In terms of parameters as in the Schrödinger equation for the symmetric double-well potential in the following form

${\displaystyle {\frac {d^{2}y(z)}{dz^{2}}}+[E-V(z)]y(z)=0,\;\;\;V(z)=-{\frac {1}{4}}z^{2}h^{4}+{\frac {1}{2}}c^{2}z^{4},\;\;c^{2}>0,h^{4}>0,}$

the eigenvalues for ${\displaystyle q_{0}=1,3,5,...}$ are found to be (see book of Müller-Kirsten, formula (18.175b), p. 425)

${\displaystyle E_{\pm }(q_{0},h^{2})=-{\frac {h^{8}}{2^{5}c^{2}}}+{\frac {1}{\sqrt {2}}}q_{0}h^{2}-{\frac {c^{2}(3q_{0}^{2}+1)}{2h^{4}}}-{\frac {{\sqrt {2}}c^{4}q_{0}}{8h^{10}}}(17q_{0}^{2}+19)+O({\frac {1}{h^{16}}})}$
${\displaystyle \;\;\;\mp {\frac {2^{q_{0}+1}h^{2}(h^{6}/2c^{2})^{q_{0}/2}}{{\sqrt {\pi }}2^{q_{0}/4}[(q_{0}-1)/2]!}}e^{-h^{6}/6{\sqrt {2}}c^{2}}.}$

Clearly these eigenvalues are asymptotically (${\displaystyle h^{2}\rightarrow \infty }$) degenerate as expected from the harmonic part of the potential. Observe that terms of the perturbative part of the result are alternately even or odd in ${\displaystyle q_{0}}$ and ${\displaystyle h^{2}}$ (as in corresponding results for Mathieu functions, Lamé functions, prolate spheroidal wave functions, oblate spheroidal wave functions and others).

In field theory contexts the above symmetric double-well potential is often written (${\displaystyle \phi }$ being a scalar field)

${\displaystyle V(\phi )={\frac {m^{4}}{2g^{2}}}\left(1-{\frac {g^{2}\phi ^{2}}{m^{2}}}\right)^{2},}$

and the instanton is the solution ${\displaystyle \phi _{c}(\tau )}$ of the Newton-like equation

${\displaystyle {\frac {d^{2}\phi }{d\tau ^{2}}}=V'(\phi ),\;\;\;{\frac {1}{2}}\left({\frac {d\phi }{d\tau }}\right)^{2}-V(\phi )=-E_{cl}=0}$

(${\displaystyle \tau }$ being the Euclidean time), i.e

${\displaystyle \phi _{c}(\tau )={\frac {m}{g}}\tanh \left[m(\tau -\tau _{0})\right].}$

The equation of small fluctuations ${\displaystyle \eta }$ about ${\displaystyle \phi _{c},\phi =\phi _{c}+\eta ,}$ is the Pöschl-Teller equation (see Pöschl-Teller potential)

${\displaystyle \left[-{\frac {d^{2}}{d\tau ^{2}}}+V''(\phi _{c})\right]\eta _{n}(\tau )=\omega _{n}^{2}\eta _{n}(\tau ),}$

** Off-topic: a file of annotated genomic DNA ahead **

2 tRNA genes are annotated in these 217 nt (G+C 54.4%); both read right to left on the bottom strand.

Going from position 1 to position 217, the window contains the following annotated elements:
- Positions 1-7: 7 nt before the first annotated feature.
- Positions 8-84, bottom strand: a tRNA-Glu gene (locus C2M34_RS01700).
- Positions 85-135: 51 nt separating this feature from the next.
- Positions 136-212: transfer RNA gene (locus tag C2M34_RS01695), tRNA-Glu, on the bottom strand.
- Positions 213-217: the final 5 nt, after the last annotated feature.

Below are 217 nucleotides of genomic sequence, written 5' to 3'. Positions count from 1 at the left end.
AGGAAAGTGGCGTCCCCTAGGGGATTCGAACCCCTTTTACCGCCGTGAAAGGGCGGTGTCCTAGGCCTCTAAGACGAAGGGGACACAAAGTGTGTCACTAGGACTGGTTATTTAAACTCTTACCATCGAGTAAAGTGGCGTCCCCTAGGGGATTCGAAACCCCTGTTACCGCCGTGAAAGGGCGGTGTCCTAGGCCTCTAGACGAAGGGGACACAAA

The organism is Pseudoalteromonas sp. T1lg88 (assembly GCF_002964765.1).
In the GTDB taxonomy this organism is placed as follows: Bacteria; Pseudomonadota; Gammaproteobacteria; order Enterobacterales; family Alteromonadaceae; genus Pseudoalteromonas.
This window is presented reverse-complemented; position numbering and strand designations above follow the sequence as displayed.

with

${\displaystyle V''(\phi _{c})=4m^{2}-{\frac {6m^{2}}{\cosh ^{2}m(\tau -\tau _{0})}}.}$

Since all eigenvalues ${\displaystyle \omega _{n}^{2}}$ are positive or zero, the instanton configuration is stable and there is no decay.

In the more general case of ${\displaystyle E_{cl}\neq 0}$ the classical solution is the periodic instanton

${\displaystyle \phi _{c}(\tau )={\frac {kb(k)}{g}}sn[b(k)(\tau -\tau _{0})],\;\;\;b(k)=m\left({\frac {2}{1+k^{2}}}\right)^{1/2},}$

where ${\displaystyle k}$ is the elliptic modulus of the periodic Jacobian elliptic function ${\displaystyle sn}$. The small fluctuation equation is in this general case a Lamé equation. In the limit ${\displaystyle k=1,E_{cl}=0}$ the solution ${\displaystyle \phi _{c}}$ becomes the vacuum instanton solution,

${\displaystyle \phi _{c}={\frac {m}{g}}\tanh[m(\tau -\tau _{0})].}$

## The inverted double-well potential

Perturbation theory along with matching of solutions in domains of overlap and imposition of boundary conditions (different from those for the double-well) can again be used to obtain the eigenvalues of the Schrödinger equation for this potential. In this case, however, one expands around the central trough of the potential. The results are therefore different from those above.

In terms of parameters as in the Schrödinger equation for the inverted double-well potential in the following form

${\displaystyle {\frac {d^{2}y(z)}{dz^{2}}}+[E-V(z)]y(z)=0,\;\;\;V(z)={\frac {1}{4}}h^{4}z^{2}-{\frac {1}{2}}c^{2}z^{4},\;\;h^{4}>0,\;c^{2}>0,}$

the eigenvalues for ${\displaystyle q_{0}=1,3,5,...}$ are found to be (see book of Müller-Kirsten, formula (18.86), p. 503)

${\displaystyle E={\frac {1}{2}}q_{0}h^{2}-{\frac {3c^{2}}{4h^{4}}}(q_{0}^{2}+1)-{\frac {q_{0}c^{4}}{h^{10}}}(4q_{0}^{2}+29)+O({\frac {1}{h^{16}}})+i{\frac {2^{q_{0}}h^{2}(h^{6}/2c^{2})^{q_{0}/2}}{(2\pi )^{1/2}[(q_{0}-1)/2]!}}e^{-h^{6}/6c^{2}}.}$

The imaginary part of this expression agrees with the result of C.M. Bender and T.T. Wu (see their formula (3.36) and set ${\displaystyle \hbar =1}$, and in their notation ${\displaystyle q_{0}=2K+1,h^{6}/2c^{2}=\epsilon }$).[12] This result plays an important role in the discussion and investigation of the large order behavior of perturbation theory.

## The pure anharmonic oscillator

In terms of parameters as in the Schrödinger equation for the pure anharmonic oscillator in the following form

${\displaystyle {\frac {d^{2}y(z)}{dz^{2}}}+[E-V(z)]y(z)=0,\;\;\;V(z)={\frac {1}{4}}h^{4}z^{2}+{\frac {1}{2}}c^{2}z^{4},\;\;h^{4}>0,\;c^{2}>0,}$